I went to junior high school with a girl named Kathleen O’Donnell. Our families went to Sacred Heart Catholic Church together. Good people. Kathleen had a heart of gold. She was kind to everyone. Even though her kindness was not always reciprocated. Since birth, Kathleen suffered from a skin disorder called Psoriasis. The easiest way to describe this disorder is all of Kathleen’s skin looked like she was severely sunburned, and she had hundreds of dried scabs all over her body. Early on, some of our classmates were mean to Kathleen, calling her “scabby” or “peeled tomato”. When Kathleen got teased, her big brother, Rich, stepped in. Folks learned – if you messed with Kathleen – you’d walk home with a black eye!

Many students were afraid to touch Kathleen. Including me, at first. Maybe we thought her disorder was contagious. I had certainly never heard of Psoriasis. One day I sat next to Kathleen at Mass. During one of the prayers, the congregation all held hands. And I held Kathleen’s hand for the first time. I didn’t catch a disease that morning. Instead, I made a new friend.

I went to college with a guy named Chad Harris. He and I Iived in the same residence hall. I lived in 120 Garrett Hall. Chad lived in 142. You couldn’t miss Chad. He was the quadriplegic that cruised around campus in a chin controlled battery-operated wheel chair. One year earlier, Chad dove head first into three feet of shallow water. He broke his neck and became paralyzed from the neck down.

One day I ran into Chad’s step father, Ray, in the bathroom at Garrett Hall. He and his wife were staying at a nearby hotel caring for Chad while he was living on campus. Ray asked me if I wanted a part-time job as a caretaker for his son. I’d never met a quadriplegic before, let alone cared for one. Admittedly, I was a bit intimidated.

Chad and I were in the same fraternity, Sigma Phi Epsilon. When he would come over to the fraternity house, the brothers and I initially didn’t know how to greet him. Hard to shake hands, high five or hug a guy who can’t move any limbs.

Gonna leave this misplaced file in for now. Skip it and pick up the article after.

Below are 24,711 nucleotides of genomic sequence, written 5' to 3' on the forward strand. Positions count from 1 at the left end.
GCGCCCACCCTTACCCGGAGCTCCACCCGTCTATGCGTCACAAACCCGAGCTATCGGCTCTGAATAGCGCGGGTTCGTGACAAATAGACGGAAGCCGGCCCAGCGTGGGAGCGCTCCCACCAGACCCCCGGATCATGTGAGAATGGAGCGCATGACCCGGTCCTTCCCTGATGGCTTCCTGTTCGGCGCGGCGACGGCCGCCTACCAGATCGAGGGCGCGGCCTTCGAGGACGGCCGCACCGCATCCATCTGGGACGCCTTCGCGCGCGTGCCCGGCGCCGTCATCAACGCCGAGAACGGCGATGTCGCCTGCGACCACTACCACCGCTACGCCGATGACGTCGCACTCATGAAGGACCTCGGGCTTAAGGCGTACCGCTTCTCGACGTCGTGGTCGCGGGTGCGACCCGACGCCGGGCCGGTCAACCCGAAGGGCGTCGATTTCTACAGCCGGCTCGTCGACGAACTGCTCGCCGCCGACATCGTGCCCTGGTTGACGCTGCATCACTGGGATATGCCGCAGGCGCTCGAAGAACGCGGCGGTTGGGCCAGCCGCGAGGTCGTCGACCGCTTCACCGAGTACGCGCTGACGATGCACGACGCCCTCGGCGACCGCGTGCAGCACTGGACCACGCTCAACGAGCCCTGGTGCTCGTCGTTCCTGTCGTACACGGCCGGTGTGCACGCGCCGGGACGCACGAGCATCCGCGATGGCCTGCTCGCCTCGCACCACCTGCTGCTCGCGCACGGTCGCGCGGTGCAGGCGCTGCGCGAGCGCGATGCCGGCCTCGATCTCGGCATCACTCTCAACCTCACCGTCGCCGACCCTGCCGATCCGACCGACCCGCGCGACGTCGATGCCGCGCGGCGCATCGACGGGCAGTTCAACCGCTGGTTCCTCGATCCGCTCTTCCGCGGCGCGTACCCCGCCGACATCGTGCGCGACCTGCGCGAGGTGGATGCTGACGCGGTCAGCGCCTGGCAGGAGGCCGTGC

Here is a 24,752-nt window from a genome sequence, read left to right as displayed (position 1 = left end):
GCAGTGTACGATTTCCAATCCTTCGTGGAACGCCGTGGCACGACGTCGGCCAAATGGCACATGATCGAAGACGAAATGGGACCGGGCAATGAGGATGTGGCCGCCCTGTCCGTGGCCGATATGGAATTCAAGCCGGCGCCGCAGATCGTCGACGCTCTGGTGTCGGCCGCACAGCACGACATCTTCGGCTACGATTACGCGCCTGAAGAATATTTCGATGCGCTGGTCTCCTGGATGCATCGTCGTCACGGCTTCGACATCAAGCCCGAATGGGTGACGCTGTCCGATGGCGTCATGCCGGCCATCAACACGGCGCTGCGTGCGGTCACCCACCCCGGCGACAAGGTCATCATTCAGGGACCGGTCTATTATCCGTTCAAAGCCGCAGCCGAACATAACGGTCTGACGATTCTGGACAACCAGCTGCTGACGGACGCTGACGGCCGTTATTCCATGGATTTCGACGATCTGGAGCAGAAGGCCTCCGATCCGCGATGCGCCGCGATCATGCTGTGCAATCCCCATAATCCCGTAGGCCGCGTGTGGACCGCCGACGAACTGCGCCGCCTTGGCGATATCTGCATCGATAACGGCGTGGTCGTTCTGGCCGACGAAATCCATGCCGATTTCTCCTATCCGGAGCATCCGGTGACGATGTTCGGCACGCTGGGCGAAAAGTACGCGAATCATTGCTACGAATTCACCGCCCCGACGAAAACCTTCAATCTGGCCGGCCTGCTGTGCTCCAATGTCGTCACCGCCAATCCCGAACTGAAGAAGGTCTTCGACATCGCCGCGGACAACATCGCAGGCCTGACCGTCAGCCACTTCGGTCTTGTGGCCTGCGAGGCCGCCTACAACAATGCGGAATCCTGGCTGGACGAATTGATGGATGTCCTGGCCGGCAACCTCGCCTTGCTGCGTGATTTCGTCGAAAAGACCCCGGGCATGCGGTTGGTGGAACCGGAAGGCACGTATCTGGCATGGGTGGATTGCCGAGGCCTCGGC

For the next four years Chad and I became the best of friends. We went to Spring Break down at Fort Myers Beach, Florida. Backpacked throughout Europe after we graduated. I fed him – bathed him – clothed him. And when I wanted to greet Chad, I learned to just pick up Chad’s hand and drop it into mine – the ultimate high five!

I write this BLOG while doing a short-term mission trip with Many Hands for Haiti (www.mh4h.org) in Pignon, Haiti. Over the last few days I’ve witnessed poverty like I’ve never seen before. 10.5 million people live in Haiti. Many live in extreme poverty. 59% live on $2.00 a day. 25% live on less $1.25 per day (World Bank, 2012). Many are living with no electricity or plumbing or running water or health care. Their homes have dirt floors and are made from sticks and mud.

Before I flew down there on Sunday night, I checked all my vaccinations. I started taking Malaria pills. I packed six cartridges of Purell hand sanitizer in my backpack. The first day I squirted Purell in my hands after every time I shook hands with a Haitian – fearing I would get sick. Admittedly, I was a little apprehensive.

But I just fell in love with the Haitian people. In the midst of all their poverty – all their strife – and their appalling living conditions, Haitians are some of the most joyful and beautiful people I’ve ever met. I learned that happiness and material belongings are not directly correlated. They have nothing. Yet, they have everything – love. By the second day, I chucked the Purell and was hugging and shaking hands with every Haitian I was blessed to meet.

We have many hands. Some are chapped. Some are paralyzed. And some are poor. But we all have hands to love and serve others. Hands to be someone’s friend. Hands to be someone’s caretaker. Hands to feed the hungry. Hands to build someone a home. Hands to give someone a hug. Hands to give a high five. And hands to even give someone a black eye!

During this holiday season, I hope we all can love more. Give more. Serve more. Hug more. High five more. And not be afraid to chuck the Purell and hold hands more!